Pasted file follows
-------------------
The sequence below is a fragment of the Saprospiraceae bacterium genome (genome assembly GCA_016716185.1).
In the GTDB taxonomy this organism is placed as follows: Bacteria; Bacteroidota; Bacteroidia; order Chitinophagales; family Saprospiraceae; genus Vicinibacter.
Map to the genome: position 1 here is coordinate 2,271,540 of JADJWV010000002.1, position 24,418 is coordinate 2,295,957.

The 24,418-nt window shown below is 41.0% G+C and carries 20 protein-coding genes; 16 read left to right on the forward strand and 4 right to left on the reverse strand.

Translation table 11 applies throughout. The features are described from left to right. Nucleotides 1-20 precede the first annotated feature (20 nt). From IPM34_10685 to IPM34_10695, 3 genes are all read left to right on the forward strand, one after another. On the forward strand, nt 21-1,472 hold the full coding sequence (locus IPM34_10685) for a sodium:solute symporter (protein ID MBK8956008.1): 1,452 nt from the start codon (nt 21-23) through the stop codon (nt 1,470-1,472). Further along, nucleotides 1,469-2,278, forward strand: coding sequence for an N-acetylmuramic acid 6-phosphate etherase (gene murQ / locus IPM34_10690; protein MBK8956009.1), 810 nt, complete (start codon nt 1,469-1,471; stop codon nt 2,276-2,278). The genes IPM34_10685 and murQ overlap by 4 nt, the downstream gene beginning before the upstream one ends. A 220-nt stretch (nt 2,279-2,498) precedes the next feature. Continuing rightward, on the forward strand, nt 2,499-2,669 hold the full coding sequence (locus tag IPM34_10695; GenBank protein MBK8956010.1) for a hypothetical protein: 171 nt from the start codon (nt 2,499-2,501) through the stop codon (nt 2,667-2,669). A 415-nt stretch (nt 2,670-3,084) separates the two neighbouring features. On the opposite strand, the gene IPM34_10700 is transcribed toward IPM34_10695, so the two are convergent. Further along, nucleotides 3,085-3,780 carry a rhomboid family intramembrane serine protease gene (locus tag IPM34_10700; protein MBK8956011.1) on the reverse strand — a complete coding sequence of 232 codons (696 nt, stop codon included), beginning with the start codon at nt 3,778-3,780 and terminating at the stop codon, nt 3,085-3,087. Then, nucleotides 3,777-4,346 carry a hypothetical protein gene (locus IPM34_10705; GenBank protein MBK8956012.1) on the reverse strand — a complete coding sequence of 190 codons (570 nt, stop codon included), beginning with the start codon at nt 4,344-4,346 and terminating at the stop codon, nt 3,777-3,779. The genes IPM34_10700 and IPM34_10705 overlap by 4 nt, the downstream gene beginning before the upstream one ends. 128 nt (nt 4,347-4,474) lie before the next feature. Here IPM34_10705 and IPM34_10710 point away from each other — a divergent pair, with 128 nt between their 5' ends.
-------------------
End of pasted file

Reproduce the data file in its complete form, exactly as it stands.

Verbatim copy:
The sequence below is a fragment of the Saprospiraceae bacterium genome (genome assembly GCA_016716185.1).
In the GTDB taxonomy this organism is placed as follows: Bacteria; Bacteroidota; Bacteroidia; order Chitinophagales; family Saprospiraceae; genus Vicinibacter.
Map to the genome: position 1 here is coordinate 2,271,540 of JADJWV010000002.1, position 24,418 is coordinate 2,295,957.

The 24,418-nt window shown below is 41.0% G+C and carries 20 protein-coding genes; 16 read left to right on the forward strand and 4 right to left on the reverse strand.

Translation table 11 applies throughout. The features are described from left to right. Nucleotides 1-20 precede the first annotated feature (20 nt). From IPM34_10685 to IPM34_10695, 3 genes are all read left to right on the forward strand, one after another. On the forward strand, nt 21-1,472 hold the full coding sequence (locus IPM34_10685) for a sodium:solute symporter (protein ID MBK8956008.1): 1,452 nt from the start codon (nt 21-23) through the stop codon (nt 1,470-1,472). Further along, nucleotides 1,469-2,278, forward strand: coding sequence for an N-acetylmuramic acid 6-phosphate etherase (gene murQ / locus IPM34_10690; protein MBK8956009.1), 810 nt, complete (start codon nt 1,469-1,471; stop codon nt 2,276-2,278). The genes IPM34_10685 and murQ overlap by 4 nt, the downstream gene beginning before the upstream one ends. A 220-nt stretch (nt 2,279-2,498) precedes the next feature. Continuing rightward, on the forward strand, nt 2,499-2,669 hold the full coding sequence (locus tag IPM34_10695; GenBank protein MBK8956010.1) for a hypothetical protein: 171 nt from the start codon (nt 2,499-2,501) through the stop codon (nt 2,667-2,669). A 415-nt stretch (nt 2,670-3,084) separates the two neighbouring features. On the opposite strand, the gene IPM34_10700 is transcribed toward IPM34_10695, so the two are convergent. Further along, nucleotides 3,085-3,780 carry a rhomboid family intramembrane serine protease gene (locus tag IPM34_10700; protein MBK8956011.1) on the reverse strand — a complete coding sequence of 232 codons (696 nt, stop codon included), beginning with the start codon at nt 3,778-3,780 and terminating at the stop codon, nt 3,085-3,087. Then, nucleotides 3,777-4,346 carry a hypothetical protein gene (locus IPM34_10705; GenBank protein MBK8956012.1) on the reverse strand — a complete coding sequence of 190 codons (570 nt, stop codon included), beginning with the start codon at nt 4,344-4,346 and terminating at the stop codon, nt 3,777-3,779. The genes IPM34_10700 and IPM34_10705 overlap by 4 nt, the downstream gene beginning before the upstream one ends. 128 nt (nt 4,347-4,474) lie before the next feature. Here IPM34_10705 and IPM34_10710 point away from each other — a divergent pair, with 128 nt between their 5' ends.